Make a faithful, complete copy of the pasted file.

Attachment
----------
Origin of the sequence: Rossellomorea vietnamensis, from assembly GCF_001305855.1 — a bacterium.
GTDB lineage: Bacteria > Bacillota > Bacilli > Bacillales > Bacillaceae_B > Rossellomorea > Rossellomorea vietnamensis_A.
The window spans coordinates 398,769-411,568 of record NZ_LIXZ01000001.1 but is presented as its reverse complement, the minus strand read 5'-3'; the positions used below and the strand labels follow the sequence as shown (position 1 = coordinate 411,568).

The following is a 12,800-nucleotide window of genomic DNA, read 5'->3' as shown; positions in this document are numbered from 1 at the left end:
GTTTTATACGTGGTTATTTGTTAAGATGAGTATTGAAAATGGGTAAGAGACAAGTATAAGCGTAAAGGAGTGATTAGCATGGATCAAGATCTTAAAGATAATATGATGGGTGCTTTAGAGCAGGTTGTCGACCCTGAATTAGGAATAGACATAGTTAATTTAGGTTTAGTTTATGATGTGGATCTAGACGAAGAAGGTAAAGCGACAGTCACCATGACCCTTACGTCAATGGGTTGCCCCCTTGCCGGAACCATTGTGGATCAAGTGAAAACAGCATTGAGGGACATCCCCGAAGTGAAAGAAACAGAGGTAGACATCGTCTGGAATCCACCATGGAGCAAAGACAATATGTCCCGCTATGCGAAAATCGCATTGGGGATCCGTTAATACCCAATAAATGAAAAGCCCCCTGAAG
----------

Origin of the sequence: Rossellomorea vietnamensis, from assembly GCF_001305855.1 — a bacterium.
GTDB lineage: Bacteria > Bacillota > Bacilli > Bacillales > Bacillaceae_B > Rossellomorea > Rossellomorea vietnamensis_A.
The window spans coordinates 398,769-411,568 of record NZ_LIXZ01000001.1 but is presented as its reverse complement, the minus strand read 5'-3'; the positions used below and the strand labels follow the sequence as shown (position 1 = coordinate 411,568).

The following is a 12,800-nucleotide window of genomic DNA, read 5'->3' as shown; positions in this document are numbered from 1 at the left end:
GTTTTATACGTGGTTATTTGTTAAGATGAGTATTGAAAATGGGTAAGAGACAAGTATAAGCGTAAAGGAGTGATTAGCATGGATCAAGATCTTAAAGATAATATGATGGGTGCTTTAGAGCAGGTTGTCGACCCTGAATTAGGAATAGACATAGTTAATTTAGGTTTAGTTTATGATGTGGATCTAGACGAAGAAGGTAAAGCGACAGTCACCATGACCCTTACGTCAATGGGTTGCCCCCTTGCCGGAACCATTGTGGATCAAGTGAAAACAGCATTGAGGGACATCCCCGAAGTGAAAGAAACAGAGGTAGACATCGTCTGGAATCCACCATGGAGCAAAGACAATATGTCCCGCTATGCGAAAATCGCATTGGGGATCCGTTAATACCCAATAAATGAAAAGCCCCCTGAAG